October 26, 2021

Masking, Metadata and much more

The latest update to the Creative Cloud and Lightroom from Adobe gives new masking capability and more to the photographer and videographer

In 2013 when Adobe announced that it was moving to a subscription model, there were cries of derision that the giant would slowly raise prices. Here we are eight years on and still paying precisely the same fee as launch day. If you’re smart and buy annual licences on Amazon Prime Day, you can even get it cheaper! As well as not fleecing photographers in the pocket, Adobe has also provided some superb developments to enhance the usability of the software. Usually, once a year, there is a super update that includes something special and today’s update (26 October) brings us a new development to Lightroom – masking.

We’ll look at how this new functionality can help reduce the number of times you need to dip into Photoshop later. However, with a little less trumpeting, Adobe has also added two more products to the Photographer Package.

Adobe Photoshop Express

Adobe Photoshop Express is a fantastic mobile editing tool that Instagrammers are going to love. Take photos on your mobile phone, and then apply any number of creative edits available in the app. You can add overlays, stickers and much more, then re-size for social media platforms including Instagram, Twitter, Facebook and Instagram.  You can even set up a link between Photoshop Express and Photoshop on your computer and seamlessly switch between the two. I’ve only used it for 10 minutes and achieved a pretty cool result – I’ll do a longer blog post in a couple of weeks with a more detailed review.

Adobe Premiere Rush

The second new tool made available this month is Premiere Rush. Adobe already has a world-class video editing program, Premiere. It’s packed full of functionality, but it’s also pretty tricky to get your head around. I find that people tend to either be a photographer or a videographer but rarely both. For that reason, most photographers will be somewhat reluctant to spend the extra £16 a month to buy high-featured software that they’ll hardly ever use but needs time investment just to get basic results. That’s where Adobe Premiere Rush fills a gap.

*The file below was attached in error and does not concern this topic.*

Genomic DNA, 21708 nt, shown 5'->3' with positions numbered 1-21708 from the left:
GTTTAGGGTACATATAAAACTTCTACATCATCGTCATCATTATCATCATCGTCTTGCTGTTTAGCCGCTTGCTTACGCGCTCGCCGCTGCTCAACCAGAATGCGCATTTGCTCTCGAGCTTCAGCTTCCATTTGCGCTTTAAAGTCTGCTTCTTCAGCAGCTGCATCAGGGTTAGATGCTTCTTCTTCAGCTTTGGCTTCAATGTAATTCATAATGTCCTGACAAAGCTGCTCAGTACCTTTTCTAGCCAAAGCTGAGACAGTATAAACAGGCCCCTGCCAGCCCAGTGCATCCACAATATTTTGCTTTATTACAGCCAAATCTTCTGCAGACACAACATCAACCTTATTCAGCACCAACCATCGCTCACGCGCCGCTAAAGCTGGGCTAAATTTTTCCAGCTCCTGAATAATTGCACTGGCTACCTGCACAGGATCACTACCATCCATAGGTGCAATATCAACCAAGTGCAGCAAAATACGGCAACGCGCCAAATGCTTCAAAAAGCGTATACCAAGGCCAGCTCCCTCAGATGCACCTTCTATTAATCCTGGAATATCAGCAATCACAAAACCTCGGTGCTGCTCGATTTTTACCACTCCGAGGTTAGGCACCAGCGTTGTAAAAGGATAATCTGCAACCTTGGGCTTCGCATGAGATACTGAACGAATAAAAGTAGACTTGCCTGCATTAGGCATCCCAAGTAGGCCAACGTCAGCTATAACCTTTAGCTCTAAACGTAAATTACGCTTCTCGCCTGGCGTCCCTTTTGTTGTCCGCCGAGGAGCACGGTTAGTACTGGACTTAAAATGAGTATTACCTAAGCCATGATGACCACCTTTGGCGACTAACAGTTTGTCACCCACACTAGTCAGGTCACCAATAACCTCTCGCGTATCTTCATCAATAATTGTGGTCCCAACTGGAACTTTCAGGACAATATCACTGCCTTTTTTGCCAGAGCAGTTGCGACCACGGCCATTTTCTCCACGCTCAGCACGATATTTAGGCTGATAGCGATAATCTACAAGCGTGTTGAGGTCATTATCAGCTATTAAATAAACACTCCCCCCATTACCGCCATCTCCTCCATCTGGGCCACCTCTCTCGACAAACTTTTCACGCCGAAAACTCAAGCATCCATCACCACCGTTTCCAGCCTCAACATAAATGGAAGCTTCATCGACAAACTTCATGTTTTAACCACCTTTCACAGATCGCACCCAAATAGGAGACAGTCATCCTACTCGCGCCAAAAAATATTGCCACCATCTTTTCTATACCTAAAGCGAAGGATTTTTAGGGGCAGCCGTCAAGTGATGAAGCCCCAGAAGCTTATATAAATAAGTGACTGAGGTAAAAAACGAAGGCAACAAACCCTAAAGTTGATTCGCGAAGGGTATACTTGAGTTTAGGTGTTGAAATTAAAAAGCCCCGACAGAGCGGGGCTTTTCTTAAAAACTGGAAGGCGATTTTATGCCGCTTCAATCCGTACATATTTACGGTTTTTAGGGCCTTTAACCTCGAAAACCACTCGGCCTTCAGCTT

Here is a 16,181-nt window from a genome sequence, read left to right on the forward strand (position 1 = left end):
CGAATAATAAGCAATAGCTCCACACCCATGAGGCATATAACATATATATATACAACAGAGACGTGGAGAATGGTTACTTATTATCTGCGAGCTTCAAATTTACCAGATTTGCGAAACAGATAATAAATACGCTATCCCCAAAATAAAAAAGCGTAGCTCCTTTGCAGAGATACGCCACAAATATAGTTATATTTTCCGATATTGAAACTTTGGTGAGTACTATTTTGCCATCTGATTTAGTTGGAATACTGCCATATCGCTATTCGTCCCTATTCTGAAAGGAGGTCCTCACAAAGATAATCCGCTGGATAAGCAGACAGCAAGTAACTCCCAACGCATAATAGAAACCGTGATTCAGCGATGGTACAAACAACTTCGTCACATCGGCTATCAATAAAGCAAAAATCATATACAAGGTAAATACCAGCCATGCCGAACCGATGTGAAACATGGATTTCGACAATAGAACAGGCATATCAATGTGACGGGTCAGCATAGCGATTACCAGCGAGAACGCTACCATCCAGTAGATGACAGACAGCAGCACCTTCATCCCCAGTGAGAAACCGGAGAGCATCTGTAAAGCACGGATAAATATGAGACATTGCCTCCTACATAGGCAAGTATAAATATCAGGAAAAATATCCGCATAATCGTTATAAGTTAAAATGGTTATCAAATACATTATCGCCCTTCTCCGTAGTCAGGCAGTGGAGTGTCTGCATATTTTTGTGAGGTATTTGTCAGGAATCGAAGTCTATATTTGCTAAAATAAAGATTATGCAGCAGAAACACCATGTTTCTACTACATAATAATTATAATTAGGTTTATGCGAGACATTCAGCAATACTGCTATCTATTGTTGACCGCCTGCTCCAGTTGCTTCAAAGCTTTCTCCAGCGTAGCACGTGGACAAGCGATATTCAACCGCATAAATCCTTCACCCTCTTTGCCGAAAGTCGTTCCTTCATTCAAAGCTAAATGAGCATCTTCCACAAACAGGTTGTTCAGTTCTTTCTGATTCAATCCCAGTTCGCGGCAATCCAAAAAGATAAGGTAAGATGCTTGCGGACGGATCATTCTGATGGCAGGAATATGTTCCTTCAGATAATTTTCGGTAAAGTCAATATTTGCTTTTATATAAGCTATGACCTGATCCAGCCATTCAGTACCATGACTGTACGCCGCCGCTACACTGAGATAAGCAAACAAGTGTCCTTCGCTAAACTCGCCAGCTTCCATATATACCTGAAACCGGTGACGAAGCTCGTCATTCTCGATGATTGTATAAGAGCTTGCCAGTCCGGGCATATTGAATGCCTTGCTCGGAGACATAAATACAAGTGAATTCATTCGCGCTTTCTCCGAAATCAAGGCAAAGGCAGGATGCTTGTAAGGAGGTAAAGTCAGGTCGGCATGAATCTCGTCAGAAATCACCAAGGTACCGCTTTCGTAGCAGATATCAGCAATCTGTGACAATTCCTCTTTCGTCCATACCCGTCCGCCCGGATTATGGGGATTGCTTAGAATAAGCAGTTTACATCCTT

It is nowhere near as powerful as the full Adobe Premiere app, but it does have most of the features that an occasional videographer might need. You can trim clips, join clips together, add text and titles and even improve the sound quality. All this is done on your mobile or through the desktop app. For someone looking to edit the occasional movie, maybe for social media, it’s a great little additional tool in the Creative Cloud package.

 

Both these tools are available through the App store of your mobile phone. Some features in Adobe Photoshop Express are only available on iPhones. Adobe seems to take a few months to update the Android version of the apps for some reason. There is also a desktop version of Adobe Premiere Rush added to your Creative Cloud subscription. Now tell me that Creative Cloud isn’t a bargain!

What’s new in Lightroom?

Adobe trailed their most significant change in this update about a week ago, and I have just had a chance to try out the tools. I’ve got to say it has blown me away, and I can hardly see the need to dip into Photoshop too often unless I need to clone something out of the shot. You’ll remember I made this plea to Adobe a few weeks ago – let’s not wait another 12 months to have clone stamp and spot removal in Lightroom!

The three big things available to use are masking, selecting sky or subject and improvements to how we can see and use metadata. I can see practical uses for all three of these changes, and to me, that means that Adobe has got this update spot on!

Masking

So far, in previous versions of Lightroom, we have been able to apply different types of filters, selectively editing parts of the image. The gradient filter could act like a graduated filter. The radial filter could select areas in a round or oval shape, and the adjustment brush meant that we could paint onto the image where we would want to make localised changes.

The buttons at the top of the Develop module have disappeared and consolidated into one button that opens up a more powerful sub-menu.

The three ‘old’ filters are still there, but there’s also a couple of extra tools that we can use to mask areas of the photo and then apply changes, Colour Range and Luminance Range. The great thing about the new functionality is that you can combine the various masks to be highly selective when masking. As an example, in the image below, I want to darken the grassy areas at the bottom of the scene and then make the yellow leaves pop a little more. I’ll also add lots of structure to the concrete wall.